> > The idea is to provide documentation as metadata to symbols.
> >
> > Common Lisp has a similar concept:
> >
> > (defun foo ()
> > "does something useful"
> > (...))
> >
> > (documentation 'foo 'function) => "does something usefuel"
> >
> > In Perl:
> >
> > sub foo :doc("does something very useful") {
> > ...;
> > }
> >
> > pros:
> > - standardized way to document
> > - documentation is processible
> > - IDEs are able to lookup doc for specific subs/vars
> > - POD is ugly, mandatory blank lines, ... (it's a matter of taste)
> >
> > cons:
> > - expensive to parse (perl has to compile source)
> > - Perl is due to its dynamic nature not compareable to Java/C++,
> > - what about object-attributes (has in Moose, Mouse, Moo, ...)?
> >
> > Discuss!
> >
>
> Frankly, this is better solved outside of core. If you look at Moose
> and its use of the documentation argument to the attribute builder
> [has()], and MooseX::Getopt and its use of said documentation, you will
> see a somewhat successful example of documentation paired with code.
>
> POD has its warts, but there are some decent tools[1] for managing it.
>
>
> [1] https://metacpan.org/module/Pod::Weaver
>
> --
>
> Nicholas Perez
> XMPP/Email: nick [at] nickandperla
> https://metacpan.org/author/NPEREZ
> http://github.com/nperez
>


perl.p5p at rjbs

Feb 28, 2012, 3:55 PM

Post #4 of 6 (192 views)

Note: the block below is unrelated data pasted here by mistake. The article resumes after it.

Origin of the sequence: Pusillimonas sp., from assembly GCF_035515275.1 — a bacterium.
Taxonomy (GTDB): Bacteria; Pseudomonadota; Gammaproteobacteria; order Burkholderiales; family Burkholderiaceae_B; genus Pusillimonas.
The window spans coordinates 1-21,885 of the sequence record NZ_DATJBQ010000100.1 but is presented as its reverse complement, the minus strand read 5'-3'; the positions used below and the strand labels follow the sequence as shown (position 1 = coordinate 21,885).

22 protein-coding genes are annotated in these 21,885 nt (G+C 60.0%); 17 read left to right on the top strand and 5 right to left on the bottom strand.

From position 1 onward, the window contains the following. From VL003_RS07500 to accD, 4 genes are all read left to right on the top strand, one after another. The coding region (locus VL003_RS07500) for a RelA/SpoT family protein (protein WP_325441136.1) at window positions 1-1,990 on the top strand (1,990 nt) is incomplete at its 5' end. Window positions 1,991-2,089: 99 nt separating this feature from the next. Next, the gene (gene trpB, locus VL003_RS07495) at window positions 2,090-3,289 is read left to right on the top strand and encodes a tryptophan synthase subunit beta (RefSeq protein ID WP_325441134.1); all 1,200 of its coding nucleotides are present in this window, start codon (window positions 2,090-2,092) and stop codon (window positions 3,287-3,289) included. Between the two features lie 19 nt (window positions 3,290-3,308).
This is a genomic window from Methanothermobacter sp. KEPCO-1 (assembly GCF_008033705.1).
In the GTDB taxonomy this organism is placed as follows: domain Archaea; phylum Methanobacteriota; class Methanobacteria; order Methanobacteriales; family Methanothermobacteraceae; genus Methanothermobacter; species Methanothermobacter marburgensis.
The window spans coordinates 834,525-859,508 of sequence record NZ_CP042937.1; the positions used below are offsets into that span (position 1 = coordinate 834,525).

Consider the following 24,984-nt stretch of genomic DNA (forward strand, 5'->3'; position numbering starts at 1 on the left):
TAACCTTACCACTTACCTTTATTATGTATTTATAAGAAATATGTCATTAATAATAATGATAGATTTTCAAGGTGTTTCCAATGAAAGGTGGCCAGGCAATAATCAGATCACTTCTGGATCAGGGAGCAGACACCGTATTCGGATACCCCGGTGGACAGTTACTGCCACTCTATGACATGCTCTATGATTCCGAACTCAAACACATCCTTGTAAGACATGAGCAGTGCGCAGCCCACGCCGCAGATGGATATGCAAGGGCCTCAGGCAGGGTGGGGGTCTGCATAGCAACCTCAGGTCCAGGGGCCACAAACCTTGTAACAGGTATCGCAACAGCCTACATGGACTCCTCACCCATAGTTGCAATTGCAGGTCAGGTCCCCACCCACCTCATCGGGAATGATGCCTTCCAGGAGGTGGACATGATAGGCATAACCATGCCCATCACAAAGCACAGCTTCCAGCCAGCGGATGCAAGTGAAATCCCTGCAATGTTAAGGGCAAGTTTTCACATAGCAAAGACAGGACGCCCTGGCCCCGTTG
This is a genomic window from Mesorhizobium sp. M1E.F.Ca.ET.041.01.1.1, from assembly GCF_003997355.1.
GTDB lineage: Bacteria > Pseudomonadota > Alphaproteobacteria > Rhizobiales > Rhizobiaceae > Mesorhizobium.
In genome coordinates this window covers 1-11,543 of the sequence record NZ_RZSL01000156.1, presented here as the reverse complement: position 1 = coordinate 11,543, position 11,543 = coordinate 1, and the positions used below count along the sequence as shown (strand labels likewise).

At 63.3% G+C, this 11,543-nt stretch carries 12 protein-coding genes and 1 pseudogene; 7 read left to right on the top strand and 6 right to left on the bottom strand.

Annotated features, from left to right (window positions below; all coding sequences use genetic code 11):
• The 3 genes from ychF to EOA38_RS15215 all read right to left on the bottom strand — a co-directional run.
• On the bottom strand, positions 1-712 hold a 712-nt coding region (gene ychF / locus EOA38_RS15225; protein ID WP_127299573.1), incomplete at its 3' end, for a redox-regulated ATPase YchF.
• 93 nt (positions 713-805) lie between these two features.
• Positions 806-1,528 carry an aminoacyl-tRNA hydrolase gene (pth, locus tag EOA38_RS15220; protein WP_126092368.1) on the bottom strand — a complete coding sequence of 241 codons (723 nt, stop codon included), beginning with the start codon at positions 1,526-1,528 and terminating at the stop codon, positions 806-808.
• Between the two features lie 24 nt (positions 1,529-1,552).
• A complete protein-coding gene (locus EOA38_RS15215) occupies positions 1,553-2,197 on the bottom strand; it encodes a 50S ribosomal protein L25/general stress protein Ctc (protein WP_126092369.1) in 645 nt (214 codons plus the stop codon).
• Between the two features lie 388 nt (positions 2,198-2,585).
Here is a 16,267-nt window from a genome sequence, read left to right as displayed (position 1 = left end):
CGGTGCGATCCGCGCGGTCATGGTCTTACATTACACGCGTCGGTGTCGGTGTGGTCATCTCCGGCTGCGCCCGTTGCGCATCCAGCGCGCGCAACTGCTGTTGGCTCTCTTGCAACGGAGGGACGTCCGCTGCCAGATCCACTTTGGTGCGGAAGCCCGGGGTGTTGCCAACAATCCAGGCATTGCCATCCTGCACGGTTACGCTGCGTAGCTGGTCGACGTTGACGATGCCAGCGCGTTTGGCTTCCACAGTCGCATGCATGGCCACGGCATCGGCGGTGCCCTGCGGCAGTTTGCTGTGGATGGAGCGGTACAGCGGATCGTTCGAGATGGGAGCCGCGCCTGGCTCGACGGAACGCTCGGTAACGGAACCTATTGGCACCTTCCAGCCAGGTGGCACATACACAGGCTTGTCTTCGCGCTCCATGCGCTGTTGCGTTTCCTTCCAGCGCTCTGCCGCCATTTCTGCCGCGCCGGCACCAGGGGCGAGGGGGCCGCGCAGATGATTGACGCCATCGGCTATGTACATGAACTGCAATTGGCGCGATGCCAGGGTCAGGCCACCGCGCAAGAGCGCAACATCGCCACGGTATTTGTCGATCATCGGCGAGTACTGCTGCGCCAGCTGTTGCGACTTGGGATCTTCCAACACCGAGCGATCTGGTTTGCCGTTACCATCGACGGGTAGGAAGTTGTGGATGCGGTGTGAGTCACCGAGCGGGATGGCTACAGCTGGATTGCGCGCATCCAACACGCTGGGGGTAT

Permalink
Re: Documentation as attributes [In reply to]

* Alexander Hartmaier <alex.hartmaier [at] gmail> [2012-02-28T15:29:44]
> Perl 6 has a solution for this already, maybe it should trickle down to
> Perl 5?!

The Perl 6 solution is built on a number of significant differences between
Perl 5 and Perl 6, which are, I think, not easy (if possible) to reconcile.

There are a number of third-party tools for doing "autodoc" style documentation
of Perl with Pod. I think it is reasonable for them to continue to exist and
fight it out until there is a clear victor *and* a reason to integrate it into
the core language distribution.

I don't see that happening in the foreseeable future.

--
rjbs
Attachments: signature.asc (0.48 KB)


jvromans at squirrel

Feb 29, 2012, 12:34 AM

Post #5 of 6 (196 views)
Permalink
Re: Documentation as attributes [In reply to]

Timo Grodzinski <timo.grodzinski [at] googlemail> writes:

> With documentation in POD, it is impossible (without standards) to
> establish a relationship between documentation and symbols like subs
> and variables.

Right.

> sub foo :doc("does something very useful") {

This is 'a standard' as referred to in the opening paragraph.

Alternative standards are thinkable, and possible. Given the current use
of POD, some additional conventions in POD to make this information
extractable seem a more logical way to go.

-- Johan


pagaltzis at gmx

Feb 29, 2012, 4:24 AM

Post #6 of 6 (193 views)
Permalink
Re: Documentation as attributes [In reply to]

* Timo Grodzinski <timo.grodzinski [at] googlemail> [2012-02-24 17:10]:
> cons:
> - expensive to parse (perl has to compile source)

Which means this proposal is dead on arrival because parsing Perl means
running Perl and you can safely bet that MetaCPAN and search.cpan.org
aren’t going to run code just to show its docs. It’s still possible to
extract the docs with PPI or its approach, but why choose a design that
makes that necessary as a starting point? Something more in keeping with
the spirit of POD would avoid the hassle altogether.

Regards,
--
Aristotle Pagaltzis // <http://plasmasturm.org/>